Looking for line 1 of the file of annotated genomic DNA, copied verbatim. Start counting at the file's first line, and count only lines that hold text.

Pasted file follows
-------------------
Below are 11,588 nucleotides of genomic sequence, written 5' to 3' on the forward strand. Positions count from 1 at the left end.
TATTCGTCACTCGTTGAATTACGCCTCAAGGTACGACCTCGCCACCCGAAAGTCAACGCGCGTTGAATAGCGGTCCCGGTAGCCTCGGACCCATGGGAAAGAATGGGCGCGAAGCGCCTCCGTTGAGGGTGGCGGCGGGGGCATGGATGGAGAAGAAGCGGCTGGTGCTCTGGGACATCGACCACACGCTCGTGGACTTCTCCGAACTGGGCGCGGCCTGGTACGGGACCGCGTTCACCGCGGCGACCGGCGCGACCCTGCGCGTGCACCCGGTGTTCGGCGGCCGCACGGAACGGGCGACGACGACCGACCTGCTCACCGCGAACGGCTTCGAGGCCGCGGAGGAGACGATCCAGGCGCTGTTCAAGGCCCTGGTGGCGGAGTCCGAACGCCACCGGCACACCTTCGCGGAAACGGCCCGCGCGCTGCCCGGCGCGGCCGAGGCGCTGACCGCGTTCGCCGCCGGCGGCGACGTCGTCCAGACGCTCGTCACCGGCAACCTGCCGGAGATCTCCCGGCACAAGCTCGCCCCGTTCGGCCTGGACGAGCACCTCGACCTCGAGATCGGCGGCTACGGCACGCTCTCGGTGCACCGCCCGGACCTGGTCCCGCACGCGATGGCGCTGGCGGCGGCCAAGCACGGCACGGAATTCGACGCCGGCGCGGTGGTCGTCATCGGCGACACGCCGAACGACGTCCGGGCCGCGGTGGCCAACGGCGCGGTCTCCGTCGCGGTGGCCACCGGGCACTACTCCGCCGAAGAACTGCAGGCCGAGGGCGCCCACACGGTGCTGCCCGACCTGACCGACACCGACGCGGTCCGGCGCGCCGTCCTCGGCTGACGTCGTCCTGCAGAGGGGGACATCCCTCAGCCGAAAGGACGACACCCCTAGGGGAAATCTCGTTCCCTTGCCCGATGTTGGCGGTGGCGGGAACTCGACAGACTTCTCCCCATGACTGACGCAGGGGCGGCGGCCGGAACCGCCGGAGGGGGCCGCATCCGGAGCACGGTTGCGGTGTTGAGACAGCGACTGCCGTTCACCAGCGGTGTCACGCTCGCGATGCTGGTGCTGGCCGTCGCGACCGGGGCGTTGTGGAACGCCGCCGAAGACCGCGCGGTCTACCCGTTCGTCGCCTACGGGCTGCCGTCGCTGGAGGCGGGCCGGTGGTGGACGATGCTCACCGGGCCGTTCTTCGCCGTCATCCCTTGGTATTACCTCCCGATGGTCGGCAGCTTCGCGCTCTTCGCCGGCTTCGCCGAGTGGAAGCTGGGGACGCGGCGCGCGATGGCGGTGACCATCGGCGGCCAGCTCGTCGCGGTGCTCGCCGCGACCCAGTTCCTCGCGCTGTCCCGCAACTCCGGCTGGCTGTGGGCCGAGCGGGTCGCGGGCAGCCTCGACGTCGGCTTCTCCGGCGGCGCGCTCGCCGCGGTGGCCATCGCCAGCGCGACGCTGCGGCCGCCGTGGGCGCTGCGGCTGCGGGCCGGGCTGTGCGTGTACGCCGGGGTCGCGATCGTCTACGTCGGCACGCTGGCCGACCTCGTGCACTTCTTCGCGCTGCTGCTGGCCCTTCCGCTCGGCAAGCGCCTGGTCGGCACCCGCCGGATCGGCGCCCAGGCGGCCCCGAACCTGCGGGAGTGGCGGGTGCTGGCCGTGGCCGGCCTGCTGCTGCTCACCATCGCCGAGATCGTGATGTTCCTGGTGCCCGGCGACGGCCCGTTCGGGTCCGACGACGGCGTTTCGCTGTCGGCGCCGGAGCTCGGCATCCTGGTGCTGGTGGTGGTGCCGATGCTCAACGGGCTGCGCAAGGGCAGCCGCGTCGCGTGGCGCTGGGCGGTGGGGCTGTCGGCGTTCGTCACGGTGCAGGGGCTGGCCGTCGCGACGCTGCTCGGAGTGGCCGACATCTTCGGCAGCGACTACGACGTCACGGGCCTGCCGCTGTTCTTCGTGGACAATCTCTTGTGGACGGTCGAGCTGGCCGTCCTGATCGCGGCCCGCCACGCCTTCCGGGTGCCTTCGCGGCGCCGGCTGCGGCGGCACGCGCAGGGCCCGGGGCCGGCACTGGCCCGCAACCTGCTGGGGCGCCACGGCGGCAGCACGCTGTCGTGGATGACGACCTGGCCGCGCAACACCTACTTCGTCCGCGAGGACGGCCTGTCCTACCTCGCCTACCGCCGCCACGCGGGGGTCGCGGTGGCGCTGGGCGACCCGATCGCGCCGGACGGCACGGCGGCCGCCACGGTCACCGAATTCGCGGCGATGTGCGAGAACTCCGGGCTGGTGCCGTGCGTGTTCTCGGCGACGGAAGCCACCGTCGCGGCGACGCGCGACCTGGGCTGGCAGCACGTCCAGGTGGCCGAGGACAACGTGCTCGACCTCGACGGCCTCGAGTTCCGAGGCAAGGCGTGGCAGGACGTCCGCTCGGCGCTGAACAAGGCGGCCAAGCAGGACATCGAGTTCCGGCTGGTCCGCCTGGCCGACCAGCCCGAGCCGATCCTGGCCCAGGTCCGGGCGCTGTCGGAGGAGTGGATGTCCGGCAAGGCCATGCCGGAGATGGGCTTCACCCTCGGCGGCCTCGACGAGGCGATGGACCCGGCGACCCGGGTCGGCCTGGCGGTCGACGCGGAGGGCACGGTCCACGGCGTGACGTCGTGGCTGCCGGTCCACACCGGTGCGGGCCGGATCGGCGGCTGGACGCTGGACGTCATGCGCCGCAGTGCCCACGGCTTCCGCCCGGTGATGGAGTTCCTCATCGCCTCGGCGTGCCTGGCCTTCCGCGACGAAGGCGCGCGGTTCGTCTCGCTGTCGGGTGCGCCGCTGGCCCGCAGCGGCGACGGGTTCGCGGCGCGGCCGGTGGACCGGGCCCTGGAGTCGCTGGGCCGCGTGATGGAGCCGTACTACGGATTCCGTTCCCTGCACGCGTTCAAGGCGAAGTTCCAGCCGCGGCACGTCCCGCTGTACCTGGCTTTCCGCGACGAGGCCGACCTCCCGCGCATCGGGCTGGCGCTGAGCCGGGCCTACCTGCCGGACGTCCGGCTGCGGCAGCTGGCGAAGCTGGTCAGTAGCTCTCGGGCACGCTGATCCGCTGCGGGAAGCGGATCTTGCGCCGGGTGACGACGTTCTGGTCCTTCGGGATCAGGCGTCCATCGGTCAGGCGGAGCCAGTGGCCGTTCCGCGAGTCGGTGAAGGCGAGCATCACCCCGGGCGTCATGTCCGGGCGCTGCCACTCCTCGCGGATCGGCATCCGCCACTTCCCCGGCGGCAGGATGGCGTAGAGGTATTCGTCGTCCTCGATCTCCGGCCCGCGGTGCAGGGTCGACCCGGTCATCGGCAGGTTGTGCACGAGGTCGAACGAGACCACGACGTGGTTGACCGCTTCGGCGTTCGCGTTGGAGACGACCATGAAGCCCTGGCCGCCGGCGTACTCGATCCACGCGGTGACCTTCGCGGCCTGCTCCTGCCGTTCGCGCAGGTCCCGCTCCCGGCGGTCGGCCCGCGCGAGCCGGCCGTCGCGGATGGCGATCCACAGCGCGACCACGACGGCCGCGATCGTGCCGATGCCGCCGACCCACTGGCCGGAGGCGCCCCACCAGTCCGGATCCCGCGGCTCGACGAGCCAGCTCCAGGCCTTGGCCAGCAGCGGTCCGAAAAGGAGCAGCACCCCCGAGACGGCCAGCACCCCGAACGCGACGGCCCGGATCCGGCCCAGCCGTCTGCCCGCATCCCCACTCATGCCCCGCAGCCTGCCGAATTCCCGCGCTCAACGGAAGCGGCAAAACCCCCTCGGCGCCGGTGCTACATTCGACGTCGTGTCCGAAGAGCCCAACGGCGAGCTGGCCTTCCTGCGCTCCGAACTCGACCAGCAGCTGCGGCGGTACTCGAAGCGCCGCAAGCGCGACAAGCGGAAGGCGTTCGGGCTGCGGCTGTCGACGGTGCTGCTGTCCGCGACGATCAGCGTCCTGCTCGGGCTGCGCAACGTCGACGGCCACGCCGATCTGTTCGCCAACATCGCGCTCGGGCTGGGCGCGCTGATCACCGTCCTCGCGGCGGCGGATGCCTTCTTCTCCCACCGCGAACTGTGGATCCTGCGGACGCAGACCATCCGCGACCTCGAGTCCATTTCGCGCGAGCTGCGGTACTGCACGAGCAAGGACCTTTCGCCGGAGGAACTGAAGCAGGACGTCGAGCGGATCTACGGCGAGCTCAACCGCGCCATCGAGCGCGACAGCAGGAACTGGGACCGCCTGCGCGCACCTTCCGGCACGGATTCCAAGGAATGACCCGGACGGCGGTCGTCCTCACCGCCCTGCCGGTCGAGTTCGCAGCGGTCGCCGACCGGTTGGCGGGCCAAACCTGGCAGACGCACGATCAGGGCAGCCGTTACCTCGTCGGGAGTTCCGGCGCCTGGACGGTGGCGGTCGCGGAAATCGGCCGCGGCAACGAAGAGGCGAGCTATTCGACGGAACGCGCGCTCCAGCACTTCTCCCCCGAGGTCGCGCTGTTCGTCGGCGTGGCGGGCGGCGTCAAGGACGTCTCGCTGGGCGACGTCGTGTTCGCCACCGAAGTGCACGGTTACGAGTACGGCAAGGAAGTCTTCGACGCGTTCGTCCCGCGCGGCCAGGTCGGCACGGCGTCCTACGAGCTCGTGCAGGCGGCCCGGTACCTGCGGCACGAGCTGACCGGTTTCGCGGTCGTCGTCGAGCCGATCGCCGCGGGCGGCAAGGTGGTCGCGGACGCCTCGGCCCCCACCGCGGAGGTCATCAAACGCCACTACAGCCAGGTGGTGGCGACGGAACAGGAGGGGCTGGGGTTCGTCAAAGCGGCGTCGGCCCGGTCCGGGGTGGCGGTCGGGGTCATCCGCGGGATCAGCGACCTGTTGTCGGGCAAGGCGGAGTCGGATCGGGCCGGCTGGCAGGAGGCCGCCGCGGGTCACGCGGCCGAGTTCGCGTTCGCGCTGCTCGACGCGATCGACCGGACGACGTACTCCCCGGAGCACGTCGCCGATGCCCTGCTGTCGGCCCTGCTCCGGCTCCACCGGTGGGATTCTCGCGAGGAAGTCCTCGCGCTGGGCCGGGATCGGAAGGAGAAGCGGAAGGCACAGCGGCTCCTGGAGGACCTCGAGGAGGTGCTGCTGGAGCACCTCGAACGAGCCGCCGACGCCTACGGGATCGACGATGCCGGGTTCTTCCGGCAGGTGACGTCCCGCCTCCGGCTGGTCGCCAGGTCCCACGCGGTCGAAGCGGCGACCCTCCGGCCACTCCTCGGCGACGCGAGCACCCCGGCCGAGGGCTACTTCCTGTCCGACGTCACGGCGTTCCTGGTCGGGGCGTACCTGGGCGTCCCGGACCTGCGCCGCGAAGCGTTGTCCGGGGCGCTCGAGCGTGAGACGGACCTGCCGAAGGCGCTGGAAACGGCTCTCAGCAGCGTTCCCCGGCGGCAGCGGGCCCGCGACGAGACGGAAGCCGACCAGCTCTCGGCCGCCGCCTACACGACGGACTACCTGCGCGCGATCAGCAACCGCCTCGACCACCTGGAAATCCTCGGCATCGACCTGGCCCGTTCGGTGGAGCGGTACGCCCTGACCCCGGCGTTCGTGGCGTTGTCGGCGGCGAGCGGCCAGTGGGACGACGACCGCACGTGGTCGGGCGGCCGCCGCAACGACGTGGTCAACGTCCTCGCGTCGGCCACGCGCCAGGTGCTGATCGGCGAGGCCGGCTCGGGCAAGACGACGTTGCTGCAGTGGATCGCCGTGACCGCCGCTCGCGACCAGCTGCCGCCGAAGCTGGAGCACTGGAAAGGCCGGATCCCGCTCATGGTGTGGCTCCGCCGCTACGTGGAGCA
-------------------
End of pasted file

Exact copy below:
Below are 11,588 nucleotides of genomic sequence, written 5' to 3' on the forward strand. Positions count from 1 at the left end.